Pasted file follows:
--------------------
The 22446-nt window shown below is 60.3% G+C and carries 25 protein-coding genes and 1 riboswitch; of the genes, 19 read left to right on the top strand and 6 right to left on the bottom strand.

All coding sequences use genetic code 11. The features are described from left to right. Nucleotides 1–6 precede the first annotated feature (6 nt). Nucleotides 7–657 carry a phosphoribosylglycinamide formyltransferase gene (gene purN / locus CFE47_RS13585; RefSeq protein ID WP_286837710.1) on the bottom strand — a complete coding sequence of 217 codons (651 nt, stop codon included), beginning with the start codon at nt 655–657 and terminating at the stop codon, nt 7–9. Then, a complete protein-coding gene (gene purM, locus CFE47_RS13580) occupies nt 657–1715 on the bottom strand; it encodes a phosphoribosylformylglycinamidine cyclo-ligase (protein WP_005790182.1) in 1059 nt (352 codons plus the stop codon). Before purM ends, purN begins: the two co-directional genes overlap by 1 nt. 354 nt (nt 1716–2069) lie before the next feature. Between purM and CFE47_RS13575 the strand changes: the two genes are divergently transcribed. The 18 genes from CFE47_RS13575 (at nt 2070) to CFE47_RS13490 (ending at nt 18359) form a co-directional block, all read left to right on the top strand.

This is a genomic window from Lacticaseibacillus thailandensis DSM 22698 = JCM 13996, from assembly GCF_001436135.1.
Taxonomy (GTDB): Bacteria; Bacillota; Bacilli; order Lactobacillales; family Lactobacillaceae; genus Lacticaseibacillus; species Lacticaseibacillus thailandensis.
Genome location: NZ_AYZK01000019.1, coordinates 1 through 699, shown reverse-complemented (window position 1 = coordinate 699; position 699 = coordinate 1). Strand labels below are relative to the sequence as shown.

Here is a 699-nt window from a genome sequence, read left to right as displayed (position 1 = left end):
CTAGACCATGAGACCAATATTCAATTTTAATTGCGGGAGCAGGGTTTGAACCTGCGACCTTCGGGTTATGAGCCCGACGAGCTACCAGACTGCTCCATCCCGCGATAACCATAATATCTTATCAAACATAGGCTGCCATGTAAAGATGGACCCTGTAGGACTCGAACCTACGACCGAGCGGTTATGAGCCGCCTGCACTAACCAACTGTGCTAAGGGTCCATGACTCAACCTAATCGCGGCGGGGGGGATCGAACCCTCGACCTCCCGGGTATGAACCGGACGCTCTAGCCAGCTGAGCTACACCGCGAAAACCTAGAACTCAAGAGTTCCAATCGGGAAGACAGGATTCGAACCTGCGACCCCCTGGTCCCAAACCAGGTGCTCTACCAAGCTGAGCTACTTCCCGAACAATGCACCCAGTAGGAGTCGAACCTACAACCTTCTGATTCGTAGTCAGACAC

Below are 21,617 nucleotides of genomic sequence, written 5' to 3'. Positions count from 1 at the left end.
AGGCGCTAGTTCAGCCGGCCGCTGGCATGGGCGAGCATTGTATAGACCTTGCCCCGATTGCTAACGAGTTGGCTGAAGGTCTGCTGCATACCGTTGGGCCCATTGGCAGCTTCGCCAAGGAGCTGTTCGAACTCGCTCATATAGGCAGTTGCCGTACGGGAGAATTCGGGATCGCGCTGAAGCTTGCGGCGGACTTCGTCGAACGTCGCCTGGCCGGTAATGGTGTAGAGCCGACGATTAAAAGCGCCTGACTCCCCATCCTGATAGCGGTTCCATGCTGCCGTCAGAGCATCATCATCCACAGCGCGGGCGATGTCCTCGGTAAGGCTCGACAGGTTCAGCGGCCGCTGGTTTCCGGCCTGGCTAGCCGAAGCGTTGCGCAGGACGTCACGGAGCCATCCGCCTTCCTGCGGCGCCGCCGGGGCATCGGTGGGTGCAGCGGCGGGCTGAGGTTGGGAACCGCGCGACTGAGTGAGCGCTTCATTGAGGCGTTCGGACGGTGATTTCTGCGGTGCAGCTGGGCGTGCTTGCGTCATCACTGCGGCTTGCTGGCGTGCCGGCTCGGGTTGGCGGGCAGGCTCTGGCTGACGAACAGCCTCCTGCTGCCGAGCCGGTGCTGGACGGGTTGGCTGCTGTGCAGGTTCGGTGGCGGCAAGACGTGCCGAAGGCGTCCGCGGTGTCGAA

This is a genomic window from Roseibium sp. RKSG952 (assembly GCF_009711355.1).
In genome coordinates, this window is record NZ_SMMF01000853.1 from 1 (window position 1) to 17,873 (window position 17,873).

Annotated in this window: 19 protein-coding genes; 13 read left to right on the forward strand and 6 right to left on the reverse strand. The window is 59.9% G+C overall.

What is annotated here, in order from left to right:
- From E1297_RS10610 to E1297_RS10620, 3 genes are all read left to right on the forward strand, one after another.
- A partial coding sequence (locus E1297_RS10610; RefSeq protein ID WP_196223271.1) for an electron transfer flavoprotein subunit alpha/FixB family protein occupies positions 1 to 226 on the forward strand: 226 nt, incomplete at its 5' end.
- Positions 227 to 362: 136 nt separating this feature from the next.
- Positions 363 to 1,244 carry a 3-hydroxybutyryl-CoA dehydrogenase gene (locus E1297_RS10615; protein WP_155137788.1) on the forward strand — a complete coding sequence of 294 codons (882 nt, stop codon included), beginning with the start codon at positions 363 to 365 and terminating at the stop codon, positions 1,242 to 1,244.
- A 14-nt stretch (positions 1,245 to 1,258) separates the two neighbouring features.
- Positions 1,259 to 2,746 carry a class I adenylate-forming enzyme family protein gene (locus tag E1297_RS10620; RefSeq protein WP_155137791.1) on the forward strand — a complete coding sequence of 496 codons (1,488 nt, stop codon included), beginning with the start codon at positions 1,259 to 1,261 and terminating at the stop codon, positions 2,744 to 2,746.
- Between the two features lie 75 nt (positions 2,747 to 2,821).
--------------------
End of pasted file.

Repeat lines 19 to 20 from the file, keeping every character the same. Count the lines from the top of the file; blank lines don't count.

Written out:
- Positions 1,259 to 2,746 carry a class I adenylate-forming enzyme family protein gene (locus tag E1297_RS10620; RefSeq protein WP_155137791.1) on the forward strand — a complete coding sequence of 496 codons (1,488 nt, stop codon included), beginning with the start codon at positions 1,259 to 1,261 and terminating at the stop codon, positions 2,744 to 2,746.
- Between the two features lie 75 nt (positions 2,747 to 2,821).